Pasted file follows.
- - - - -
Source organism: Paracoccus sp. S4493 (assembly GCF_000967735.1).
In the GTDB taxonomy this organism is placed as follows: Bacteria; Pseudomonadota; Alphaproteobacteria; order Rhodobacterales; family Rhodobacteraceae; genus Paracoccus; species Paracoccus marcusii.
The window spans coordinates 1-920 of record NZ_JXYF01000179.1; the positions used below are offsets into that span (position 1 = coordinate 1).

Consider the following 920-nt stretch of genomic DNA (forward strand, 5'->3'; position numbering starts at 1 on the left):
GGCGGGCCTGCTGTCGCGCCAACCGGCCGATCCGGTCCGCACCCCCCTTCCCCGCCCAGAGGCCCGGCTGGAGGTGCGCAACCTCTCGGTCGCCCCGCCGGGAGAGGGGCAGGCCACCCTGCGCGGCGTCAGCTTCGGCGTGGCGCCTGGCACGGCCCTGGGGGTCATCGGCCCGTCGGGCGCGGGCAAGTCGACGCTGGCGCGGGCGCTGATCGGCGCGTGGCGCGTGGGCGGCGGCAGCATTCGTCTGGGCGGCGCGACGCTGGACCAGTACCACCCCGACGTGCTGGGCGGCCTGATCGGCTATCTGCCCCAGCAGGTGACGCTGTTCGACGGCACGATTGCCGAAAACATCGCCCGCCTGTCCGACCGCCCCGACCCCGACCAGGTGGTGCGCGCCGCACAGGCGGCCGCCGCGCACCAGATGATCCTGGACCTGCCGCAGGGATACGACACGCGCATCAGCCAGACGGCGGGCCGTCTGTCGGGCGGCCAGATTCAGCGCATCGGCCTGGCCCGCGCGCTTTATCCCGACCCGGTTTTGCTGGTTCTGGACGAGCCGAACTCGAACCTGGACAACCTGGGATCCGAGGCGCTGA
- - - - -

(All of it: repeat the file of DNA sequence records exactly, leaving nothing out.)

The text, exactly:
Source organism: Paracoccus sp. S4493 (assembly GCF_000967735.1).
In the GTDB taxonomy this organism is placed as follows: Bacteria; Pseudomonadota; Alphaproteobacteria; order Rhodobacterales; family Rhodobacteraceae; genus Paracoccus; species Paracoccus marcusii.
The window spans coordinates 1-920 of record NZ_JXYF01000179.1; the positions used below are offsets into that span (position 1 = coordinate 1).

Consider the following 920-nt stretch of genomic DNA (forward strand, 5'->3'; position numbering starts at 1 on the left):
GGCGGGCCTGCTGTCGCGCCAACCGGCCGATCCGGTCCGCACCCCCCTTCCCCGCCCAGAGGCCCGGCTGGAGGTGCGCAACCTCTCGGTCGCCCCGCCGGGAGAGGGGCAGGCCACCCTGCGCGGCGTCAGCTTCGGCGTGGCGCCTGGCACGGCCCTGGGGGTCATCGGCCCGTCGGGCGCGGGCAAGTCGACGCTGGCGCGGGCGCTGATCGGCGCGTGGCGCGTGGGCGGCGGCAGCATTCGTCTGGGCGGCGCGACGCTGGACCAGTACCACCCCGACGTGCTGGGCGGCCTGATCGGCTATCTGCCCCAGCAGGTGACGCTGTTCGACGGCACGATTGCCGAAAACATCGCCCGCCTGTCCGACCGCCCCGACCCCGACCAGGTGGTGCGCGCCGCACAGGCGGCCGCCGCGCACCAGATGATCCTGGACCTGCCGCAGGGATACGACACGCGCATCAGCCAGACGGCGGGCCGTCTGTCGGGCGGCCAGATTCAGCGCATCGGCCTGGCCCGCGCGCTTTATCCCGACCCGGTTTTGCTGGTTCTGGACGAGCCGAACTCGAACCTGGACAACCTGGGATCCGAGGCGCTGA